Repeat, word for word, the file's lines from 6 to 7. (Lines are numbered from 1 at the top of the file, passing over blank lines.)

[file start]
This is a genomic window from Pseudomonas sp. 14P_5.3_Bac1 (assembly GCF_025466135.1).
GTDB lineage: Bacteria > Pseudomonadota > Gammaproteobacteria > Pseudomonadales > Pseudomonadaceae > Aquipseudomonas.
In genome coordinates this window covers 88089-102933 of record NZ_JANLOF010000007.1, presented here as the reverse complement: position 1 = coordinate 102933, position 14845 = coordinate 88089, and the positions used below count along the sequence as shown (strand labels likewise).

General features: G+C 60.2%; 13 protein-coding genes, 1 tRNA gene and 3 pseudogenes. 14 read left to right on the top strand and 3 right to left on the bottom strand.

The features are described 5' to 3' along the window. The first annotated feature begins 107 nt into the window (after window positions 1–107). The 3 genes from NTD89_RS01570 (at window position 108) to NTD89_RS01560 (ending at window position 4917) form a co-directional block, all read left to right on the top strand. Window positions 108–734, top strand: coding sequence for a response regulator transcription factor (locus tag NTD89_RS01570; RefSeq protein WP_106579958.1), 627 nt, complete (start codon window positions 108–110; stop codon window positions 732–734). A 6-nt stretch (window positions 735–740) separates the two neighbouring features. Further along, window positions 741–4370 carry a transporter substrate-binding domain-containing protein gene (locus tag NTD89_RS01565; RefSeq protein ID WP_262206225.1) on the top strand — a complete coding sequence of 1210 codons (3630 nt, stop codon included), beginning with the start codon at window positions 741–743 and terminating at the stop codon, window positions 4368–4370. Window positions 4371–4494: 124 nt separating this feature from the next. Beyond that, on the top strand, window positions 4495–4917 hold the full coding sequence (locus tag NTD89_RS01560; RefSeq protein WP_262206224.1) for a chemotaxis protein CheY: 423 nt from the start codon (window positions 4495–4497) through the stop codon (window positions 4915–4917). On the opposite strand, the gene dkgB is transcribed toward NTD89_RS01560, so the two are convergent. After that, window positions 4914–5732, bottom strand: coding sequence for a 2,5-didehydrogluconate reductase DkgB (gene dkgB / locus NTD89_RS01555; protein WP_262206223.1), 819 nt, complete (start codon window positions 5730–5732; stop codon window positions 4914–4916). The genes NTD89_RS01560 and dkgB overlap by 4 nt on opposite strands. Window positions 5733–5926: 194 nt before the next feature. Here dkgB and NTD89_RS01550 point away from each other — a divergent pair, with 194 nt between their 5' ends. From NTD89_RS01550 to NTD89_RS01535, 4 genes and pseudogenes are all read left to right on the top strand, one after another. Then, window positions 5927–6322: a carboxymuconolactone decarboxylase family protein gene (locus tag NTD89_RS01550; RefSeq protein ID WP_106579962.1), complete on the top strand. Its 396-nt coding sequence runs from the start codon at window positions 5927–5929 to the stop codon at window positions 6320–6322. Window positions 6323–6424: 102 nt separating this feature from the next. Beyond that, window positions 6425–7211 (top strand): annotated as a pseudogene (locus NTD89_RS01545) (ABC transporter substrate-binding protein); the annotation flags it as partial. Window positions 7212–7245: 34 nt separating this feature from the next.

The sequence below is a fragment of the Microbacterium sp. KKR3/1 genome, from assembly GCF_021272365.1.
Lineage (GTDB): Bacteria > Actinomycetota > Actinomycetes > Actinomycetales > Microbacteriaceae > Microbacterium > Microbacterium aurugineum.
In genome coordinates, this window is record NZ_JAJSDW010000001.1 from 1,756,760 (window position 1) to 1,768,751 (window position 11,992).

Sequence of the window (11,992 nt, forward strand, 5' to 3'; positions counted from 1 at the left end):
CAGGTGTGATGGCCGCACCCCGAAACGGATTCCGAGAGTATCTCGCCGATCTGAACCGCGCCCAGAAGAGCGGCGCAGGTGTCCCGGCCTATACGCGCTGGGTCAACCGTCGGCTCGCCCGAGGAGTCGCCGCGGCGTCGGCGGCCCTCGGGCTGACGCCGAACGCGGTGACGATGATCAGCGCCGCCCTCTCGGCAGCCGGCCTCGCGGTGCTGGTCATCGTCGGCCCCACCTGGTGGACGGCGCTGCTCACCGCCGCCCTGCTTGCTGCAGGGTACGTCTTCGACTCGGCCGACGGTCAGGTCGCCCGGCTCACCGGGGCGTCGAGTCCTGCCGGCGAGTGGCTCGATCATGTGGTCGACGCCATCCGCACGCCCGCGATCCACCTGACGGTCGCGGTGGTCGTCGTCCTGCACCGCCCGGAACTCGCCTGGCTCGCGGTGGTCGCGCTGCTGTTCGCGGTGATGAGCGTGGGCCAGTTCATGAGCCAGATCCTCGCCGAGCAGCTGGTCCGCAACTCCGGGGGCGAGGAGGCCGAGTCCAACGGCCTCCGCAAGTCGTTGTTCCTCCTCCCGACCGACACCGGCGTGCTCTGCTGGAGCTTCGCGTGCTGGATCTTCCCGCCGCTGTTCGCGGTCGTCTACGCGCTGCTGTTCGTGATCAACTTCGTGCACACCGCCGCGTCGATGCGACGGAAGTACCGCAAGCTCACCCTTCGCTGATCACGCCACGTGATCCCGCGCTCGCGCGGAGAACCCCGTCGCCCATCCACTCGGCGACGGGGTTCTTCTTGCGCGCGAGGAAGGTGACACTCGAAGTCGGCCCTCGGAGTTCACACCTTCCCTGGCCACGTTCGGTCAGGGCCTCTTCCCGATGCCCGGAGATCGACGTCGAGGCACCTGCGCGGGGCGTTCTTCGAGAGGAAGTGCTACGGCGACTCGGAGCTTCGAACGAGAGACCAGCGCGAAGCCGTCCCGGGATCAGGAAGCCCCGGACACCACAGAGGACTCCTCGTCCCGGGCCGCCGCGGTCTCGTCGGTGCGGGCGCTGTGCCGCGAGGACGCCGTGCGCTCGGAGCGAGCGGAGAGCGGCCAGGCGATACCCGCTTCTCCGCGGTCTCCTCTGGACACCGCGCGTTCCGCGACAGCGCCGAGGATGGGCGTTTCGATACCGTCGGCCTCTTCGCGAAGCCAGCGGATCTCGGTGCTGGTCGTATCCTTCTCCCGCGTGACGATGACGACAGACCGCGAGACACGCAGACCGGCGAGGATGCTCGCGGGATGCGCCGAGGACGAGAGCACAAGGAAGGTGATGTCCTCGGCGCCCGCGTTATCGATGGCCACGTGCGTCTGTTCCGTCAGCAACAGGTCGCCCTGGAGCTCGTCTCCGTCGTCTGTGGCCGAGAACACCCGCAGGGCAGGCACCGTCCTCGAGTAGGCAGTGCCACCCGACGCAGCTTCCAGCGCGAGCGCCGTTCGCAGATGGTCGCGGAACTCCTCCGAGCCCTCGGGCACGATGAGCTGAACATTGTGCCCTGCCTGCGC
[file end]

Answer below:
The sequence below is a fragment of the Microbacterium sp. KKR3/1 genome, from assembly GCF_021272365.1.
Lineage (GTDB): Bacteria > Actinomycetota > Actinomycetes > Actinomycetales > Microbacteriaceae > Microbacterium > Microbacterium aurugineum.